And at a speech at a rally in Sweden, white supremacist Lana Lokteff asserted that:

“lionesses and shield maidens and Valkyries” would inspire men to fight political battles for the future of white civilization.

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Someone else used Wagner’s music as a sonic pun in an endless loop of alt-right spokesman Richard Spencer getting punched at Trump’s inauguration:

As the great Irish poet William Butler Yeats wrote in 1916:

I made my song a coat 
Covered with embroideries 
Out of old mythologies 
From heel to throat; 
But the fools caught it, 
Wore it in the world’s eyes 
As though they’d wrought it. 
Song, let them take it
For there’s more enterprise 
In walking naked.

Whose Music Is It?

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The great American contralto Marian Anderson in 1928.

Music scholar and historian Kira Thurman discusses the exodus of African-American classical musicians to the German-speaking lands in the late nineteenth century, and their reception once they arrived.

For more on Dr. Thurman’s work, go here.

From Black Nationalism to Black Intergalacticism

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The visionary free jazz musician and Afro-Futurist Sun Ra was a visiting artist and professor at the University of California-Berkeley in 1971. Here is fascinating audio from a lecture he gave in his Spring course, “The Black Man in the Cosmos.”

The reading list for his course:

The Egyptian Book of the Dead

The Radix: A New Way of Making Logarithms.

Alexander Hislop: The Two Babylons.

The Theosophical works of Madame Blavatsky.

The Book of Oahspe.

Henry Dumas: Ark of Bones.

Henry Dumas: Poetry for My People, eds. Hale Charfield & Eugene Redmond, Carbondale: Southern Illinois University Press, 1971.

Black Fire: An Anthology of Afro-American Writing, eds. Leroi Jones & Larry Neal, New York: William Morrow, 1968.

David Livingstone: Missionary Travels and Researches in South Africa.

Theodore P. Ford: God Wills the Negro.

Archibald Rutledge: God’s Children.

Stylus, vol. 13, no. 1 (Spring 1971) — a black literary journal published byTemple University in Philadelphia.

John S. Wilson: Jazz. Where It Came From, Where It’s At, United States Information Agency.

Yosef A. A. Ben-Jochannan: Black Man of the Nile and His Family, Alkibu Ian Books, 1972.

Constantin Francois de Chasseboeuf, Comte de Volney: The Ruins, or, Meditation on the Revolutions of Empires, and the Law of Nature, London: Pioneer Press, 1921 (originally published 1791).

The Source Book of Man’s Life and Death (Ra’s description; = The King James Bible).

Pjotr Demianovitch Ouspensky: A New Model of the Universe. Principles of the Psychological Method in Its Application to Problems of Science, Religion and Art, New York: Knopf 1956.

Frederick Bodmer: The Loom of Language. An Approach to the Mastery of Many Languages, ed. Lancelot Hogben, New York: Norton & Co. 1944.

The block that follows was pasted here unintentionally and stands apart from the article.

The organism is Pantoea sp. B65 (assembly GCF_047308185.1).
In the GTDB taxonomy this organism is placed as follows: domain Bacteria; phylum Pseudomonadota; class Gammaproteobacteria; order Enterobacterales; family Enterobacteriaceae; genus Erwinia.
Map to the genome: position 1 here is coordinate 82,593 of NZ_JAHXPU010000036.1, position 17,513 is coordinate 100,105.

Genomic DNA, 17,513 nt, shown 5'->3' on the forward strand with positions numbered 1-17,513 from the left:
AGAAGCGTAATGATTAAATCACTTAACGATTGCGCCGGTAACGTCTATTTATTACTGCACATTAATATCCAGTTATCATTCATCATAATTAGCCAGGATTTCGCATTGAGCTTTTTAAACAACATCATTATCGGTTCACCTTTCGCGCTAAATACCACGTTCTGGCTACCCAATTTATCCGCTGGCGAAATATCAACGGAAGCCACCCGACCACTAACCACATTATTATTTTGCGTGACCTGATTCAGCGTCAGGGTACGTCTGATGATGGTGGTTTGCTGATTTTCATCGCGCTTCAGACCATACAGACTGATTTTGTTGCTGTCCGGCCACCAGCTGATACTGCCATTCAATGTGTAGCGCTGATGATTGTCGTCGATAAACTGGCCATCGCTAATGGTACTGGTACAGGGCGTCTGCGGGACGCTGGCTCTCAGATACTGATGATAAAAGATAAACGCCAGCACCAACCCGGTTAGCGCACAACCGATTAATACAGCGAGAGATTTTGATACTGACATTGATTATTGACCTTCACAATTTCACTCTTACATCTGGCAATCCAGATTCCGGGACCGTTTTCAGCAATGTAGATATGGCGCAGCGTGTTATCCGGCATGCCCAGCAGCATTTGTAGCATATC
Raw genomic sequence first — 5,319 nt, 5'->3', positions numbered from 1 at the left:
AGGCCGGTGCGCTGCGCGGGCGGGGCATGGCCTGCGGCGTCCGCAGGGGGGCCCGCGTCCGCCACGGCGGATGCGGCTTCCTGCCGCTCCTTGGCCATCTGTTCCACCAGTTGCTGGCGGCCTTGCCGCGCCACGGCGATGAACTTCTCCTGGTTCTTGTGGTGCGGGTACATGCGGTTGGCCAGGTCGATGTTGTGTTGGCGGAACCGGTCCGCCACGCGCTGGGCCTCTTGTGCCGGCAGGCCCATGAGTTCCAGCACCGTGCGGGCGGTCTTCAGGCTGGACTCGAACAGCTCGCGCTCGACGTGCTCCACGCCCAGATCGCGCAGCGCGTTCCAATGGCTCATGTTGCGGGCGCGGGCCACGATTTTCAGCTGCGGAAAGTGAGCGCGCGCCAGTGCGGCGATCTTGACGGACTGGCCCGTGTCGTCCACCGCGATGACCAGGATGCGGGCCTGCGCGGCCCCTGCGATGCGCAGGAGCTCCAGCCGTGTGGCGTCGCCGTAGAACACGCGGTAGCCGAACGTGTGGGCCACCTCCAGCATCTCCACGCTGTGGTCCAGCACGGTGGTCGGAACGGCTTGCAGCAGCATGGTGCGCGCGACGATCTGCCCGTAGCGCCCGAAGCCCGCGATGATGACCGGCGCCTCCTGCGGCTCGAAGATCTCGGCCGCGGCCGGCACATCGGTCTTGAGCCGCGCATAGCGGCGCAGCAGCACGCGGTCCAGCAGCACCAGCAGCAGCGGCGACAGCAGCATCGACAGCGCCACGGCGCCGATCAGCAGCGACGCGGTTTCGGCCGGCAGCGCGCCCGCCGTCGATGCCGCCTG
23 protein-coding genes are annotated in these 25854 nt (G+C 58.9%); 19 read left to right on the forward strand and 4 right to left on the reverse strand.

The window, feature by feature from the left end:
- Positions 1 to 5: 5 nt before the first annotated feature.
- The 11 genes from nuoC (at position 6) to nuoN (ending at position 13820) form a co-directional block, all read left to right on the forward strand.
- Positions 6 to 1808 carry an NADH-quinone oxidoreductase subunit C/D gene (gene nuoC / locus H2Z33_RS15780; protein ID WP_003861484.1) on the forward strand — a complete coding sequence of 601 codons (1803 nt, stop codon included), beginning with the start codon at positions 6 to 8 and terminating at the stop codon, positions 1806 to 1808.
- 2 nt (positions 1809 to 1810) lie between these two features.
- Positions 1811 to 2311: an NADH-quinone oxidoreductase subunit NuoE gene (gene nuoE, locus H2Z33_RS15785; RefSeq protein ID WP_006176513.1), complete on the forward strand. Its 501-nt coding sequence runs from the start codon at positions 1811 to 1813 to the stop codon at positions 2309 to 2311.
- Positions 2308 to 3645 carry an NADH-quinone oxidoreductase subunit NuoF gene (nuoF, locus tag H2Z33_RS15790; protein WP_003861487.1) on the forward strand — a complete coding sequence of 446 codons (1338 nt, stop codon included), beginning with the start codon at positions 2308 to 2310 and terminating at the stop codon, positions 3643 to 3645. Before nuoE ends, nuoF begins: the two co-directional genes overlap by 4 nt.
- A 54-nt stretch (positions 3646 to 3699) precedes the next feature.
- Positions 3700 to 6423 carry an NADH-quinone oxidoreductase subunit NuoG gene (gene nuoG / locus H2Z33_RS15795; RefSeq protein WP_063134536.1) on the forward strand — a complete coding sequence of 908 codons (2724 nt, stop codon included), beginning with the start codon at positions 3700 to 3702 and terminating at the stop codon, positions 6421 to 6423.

Blackie’s Etymology.

As Ra said:

I’m talking about something that’s so impossible it can’t possibly be true.  But it’s the only way the world’s gonna survive, this impossible thing.  My job is to change five billion people to something else.  Totally impossible.  But everything that’s possible’s been done by men, I have to deal with the impossible.  And when I deal with the impossible and am successful, it makes me feel good because I know that I’m not bullshittin’.

In 1972, a feature-length Afrofuturist/blaxploitation film, Space is the Place, was made based on Sun Ra’s Berkeley lectures. You can watch the complete film on Youtube.

 

Poem: “Black Boys Play the Classics”

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(Photo: Johannes Brahms, 1833-1897.)

Another example of “complicating” the repertoire.

Is this poem about cultural appropriation or cross-cultural encounter?

Black Boys Play the Classics

The most popular “act” in
Penn Station
is the three black kids in ratty
sneakers & T-shirts playing
two violins and a cello—Brahms.
White men in business suits
have already dug into their pockets
as they pass and they toss in
a dollar or two without stopping.
Brown men in work-soiled khakis
stand with their mouths open,
arms crossed on their bellies
as if they themselves have always
wanted to attempt those bars.
One white boy, three, sits
cross-legged in front of his
idols—in ecstasy—
their slick, dark faces,
their thin, wiry arms,
who must begin to look
like angels!
Why does this trembling
pull us?
A: Beneath the surface we are one.
B: Amazing! I did not think that they could speak this tongue.
(Toi Derricotte, “Black Boys Play the Classics” from Tender. Copyright ©1997 by Toi Derricotte. All rights are controlled by the University of Pittsburgh Press, Pittsburgh, PA 15260, http://www.upress.pitt.edu. Used by permission of University of Pittsburgh Press.)
Brahms did not actually write any string trios, i.e. pieces for two violins and a cello. Perhaps the boys the poet describes were playing one of his piano trios, with the piano part transcribed for violin.